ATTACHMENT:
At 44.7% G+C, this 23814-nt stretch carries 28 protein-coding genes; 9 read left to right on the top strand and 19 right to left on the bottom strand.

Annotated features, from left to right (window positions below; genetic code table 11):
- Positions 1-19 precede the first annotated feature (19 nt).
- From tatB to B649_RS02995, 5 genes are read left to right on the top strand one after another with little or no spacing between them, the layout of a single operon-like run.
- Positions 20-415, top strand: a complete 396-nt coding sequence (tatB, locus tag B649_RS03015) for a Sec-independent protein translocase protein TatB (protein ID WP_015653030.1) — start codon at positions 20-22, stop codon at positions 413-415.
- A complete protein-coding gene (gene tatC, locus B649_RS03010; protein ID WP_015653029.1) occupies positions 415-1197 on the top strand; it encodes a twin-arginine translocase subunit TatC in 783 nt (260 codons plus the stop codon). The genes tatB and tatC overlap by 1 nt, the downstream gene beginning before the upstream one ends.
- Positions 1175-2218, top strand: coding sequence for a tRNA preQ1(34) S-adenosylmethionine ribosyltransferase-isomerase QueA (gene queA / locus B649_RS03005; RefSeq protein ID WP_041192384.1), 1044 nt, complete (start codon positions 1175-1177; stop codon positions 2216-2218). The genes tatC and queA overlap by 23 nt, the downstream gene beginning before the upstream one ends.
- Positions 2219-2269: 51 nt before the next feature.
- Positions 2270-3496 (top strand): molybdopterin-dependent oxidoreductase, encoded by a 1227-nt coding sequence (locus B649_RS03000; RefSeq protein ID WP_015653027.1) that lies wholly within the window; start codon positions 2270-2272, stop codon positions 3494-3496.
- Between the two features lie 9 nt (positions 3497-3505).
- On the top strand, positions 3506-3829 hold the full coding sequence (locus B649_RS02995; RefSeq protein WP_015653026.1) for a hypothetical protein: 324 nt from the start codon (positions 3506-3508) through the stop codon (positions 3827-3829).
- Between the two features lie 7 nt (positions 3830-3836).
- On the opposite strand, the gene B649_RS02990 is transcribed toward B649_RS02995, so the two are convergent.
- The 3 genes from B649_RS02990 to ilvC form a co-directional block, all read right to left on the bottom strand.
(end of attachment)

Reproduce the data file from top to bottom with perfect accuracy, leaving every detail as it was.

At 44.7% G+C, this 23814-nt stretch carries 28 protein-coding genes; 9 read left to right on the top strand and 19 right to left on the bottom strand.

Annotated features, from left to right (window positions below; genetic code table 11):
- Positions 1-19 precede the first annotated feature (19 nt).
- From tatB to B649_RS02995, 5 genes are read left to right on the top strand one after another with little or no spacing between them, the layout of a single operon-like run.
- Positions 20-415, top strand: a complete 396-nt coding sequence (tatB, locus tag B649_RS03015) for a Sec-independent protein translocase protein TatB (protein ID WP_015653030.1) — start codon at positions 20-22, stop codon at positions 413-415.
- A complete protein-coding gene (gene tatC, locus B649_RS03010; protein ID WP_015653029.1) occupies positions 415-1197 on the top strand; it encodes a twin-arginine translocase subunit TatC in 783 nt (260 codons plus the stop codon). The genes tatB and tatC overlap by 1 nt, the downstream gene beginning before the upstream one ends.
- Positions 1175-2218, top strand: coding sequence for a tRNA preQ1(34) S-adenosylmethionine ribosyltransferase-isomerase QueA (gene queA / locus B649_RS03005; RefSeq protein ID WP_041192384.1), 1044 nt, complete (start codon positions 1175-1177; stop codon positions 2216-2218). The genes tatC and queA overlap by 23 nt, the downstream gene beginning before the upstream one ends.
- Positions 2219-2269: 51 nt before the next feature.
- Positions 2270-3496 (top strand): molybdopterin-dependent oxidoreductase, encoded by a 1227-nt coding sequence (locus B649_RS03000; RefSeq protein ID WP_015653027.1) that lies wholly within the window; start codon positions 2270-2272, stop codon positions 3494-3496.
- Between the two features lie 9 nt (positions 3497-3505).
- On the top strand, positions 3506-3829 hold the full coding sequence (locus B649_RS02995; RefSeq protein WP_015653026.1) for a hypothetical protein: 324 nt from the start codon (positions 3506-3508) through the stop codon (positions 3827-3829).
- Between the two features lie 7 nt (positions 3830-3836).
- On the opposite strand, the gene B649_RS02990 is transcribed toward B649_RS02995, so the two are convergent.
- The 3 genes from B649_RS02990 to ilvC form a co-directional block, all read right to left on the bottom strand.